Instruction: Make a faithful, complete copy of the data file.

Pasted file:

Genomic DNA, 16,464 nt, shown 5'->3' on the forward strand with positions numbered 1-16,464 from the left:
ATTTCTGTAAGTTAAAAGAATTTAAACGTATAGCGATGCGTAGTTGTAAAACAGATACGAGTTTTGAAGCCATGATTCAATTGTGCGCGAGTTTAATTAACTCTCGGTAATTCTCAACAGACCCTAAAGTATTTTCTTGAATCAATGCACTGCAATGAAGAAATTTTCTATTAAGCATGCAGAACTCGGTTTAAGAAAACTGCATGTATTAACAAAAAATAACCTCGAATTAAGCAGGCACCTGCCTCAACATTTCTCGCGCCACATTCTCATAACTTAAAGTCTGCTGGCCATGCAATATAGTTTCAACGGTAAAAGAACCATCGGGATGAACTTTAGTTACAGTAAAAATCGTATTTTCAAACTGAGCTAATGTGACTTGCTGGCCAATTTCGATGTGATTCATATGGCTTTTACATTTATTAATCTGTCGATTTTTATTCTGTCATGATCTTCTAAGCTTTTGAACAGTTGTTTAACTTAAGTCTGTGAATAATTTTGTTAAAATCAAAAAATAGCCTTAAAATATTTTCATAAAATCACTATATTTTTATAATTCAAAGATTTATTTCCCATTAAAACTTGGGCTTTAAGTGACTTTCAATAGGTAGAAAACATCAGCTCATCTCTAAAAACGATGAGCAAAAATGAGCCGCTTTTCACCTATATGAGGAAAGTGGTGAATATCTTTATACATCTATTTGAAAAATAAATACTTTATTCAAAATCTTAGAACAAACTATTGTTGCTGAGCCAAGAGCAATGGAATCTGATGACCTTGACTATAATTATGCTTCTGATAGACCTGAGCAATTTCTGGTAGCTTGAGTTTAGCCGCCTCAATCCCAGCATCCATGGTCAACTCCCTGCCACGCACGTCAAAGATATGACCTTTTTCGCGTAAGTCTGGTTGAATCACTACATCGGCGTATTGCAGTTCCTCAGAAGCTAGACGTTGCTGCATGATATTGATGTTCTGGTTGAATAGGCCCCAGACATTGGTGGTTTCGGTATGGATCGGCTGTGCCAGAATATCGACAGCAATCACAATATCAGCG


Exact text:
Genomic DNA, 16,464 nt, shown 5'->3' on the forward strand with positions numbered 1-16,464 from the left:
ATTTCTGTAAGTTAAAAGAATTTAAACGTATAGCGATGCGTAGTTGTAAAACAGATACGAGTTTTGAAGCCATGATTCAATTGTGCGCGAGTTTAATTAACTCTCGGTAATTCTCAACAGACCCTAAAGTATTTTCTTGAATCAATGCACTGCAATGAAGAAATTTTCTATTAAGCATGCAGAACTCGGTTTAAGAAAACTGCATGTATTAACAAAAAATAACCTCGAATTAAGCAGGCACCTGCCTCAACATTTCTCGCGCCACATTCTCATAACTTAAAGTCTGCTGGCCATGCAATATAGTTTCAACGGTAAAAGAACCATCGGGATGAACTTTAGTTACAGTAAAAATCGTATTTTCAAACTGAGCTAATGTGACTTGCTGGCCAATTTCGATGTGATTCATATGGCTTTTACATTTATTAATCTGTCGATTTTTATTCTGTCATGATCTTCTAAGCTTTTGAACAGTTGTTTAACTTAAGTCTGTGAATAATTTTGTTAAAATCAAAAAATAGCCTTAAAATATTTTCATAAAATCACTATATTTTTATAATTCAAAGATTTATTTCCCATTAAAACTTGGGCTTTAAGTGACTTTCAATAGGTAGAAAACATCAGCTCATCTCTAAAAACGATGAGCAAAAATGAGCCGCTTTTCACCTATATGAGGAAAGTGGTGAATATCTTTATACATCTATTTGAAAAATAAATACTTTATTCAAAATCTTAGAACAAACTATTGTTGCTGAGCCAAGAGCAATGGAATCTGATGACCTTGACTATAATTATGCTTCTGATAGACCTGAGCAATTTCTGGTAGCTTGAGTTTAGCCGCCTCAATCCCAGCATCCATGGTCAACTCCCTGCCACGCACGTCAAAGATATGACCTTTTTCGCGTAAGTCTGGTTGAATCACTACATCGGCGTATTGCAGTTCCTCAGAAGCTAGACGTTGCTGCATGATATTGATGTTCTGGTTGAATAGGCCCCAGACATTGGTGGTTTCGGTATGGATCGGCTGTGCCAGAATATCGACAGCAATCACAATATCAGCG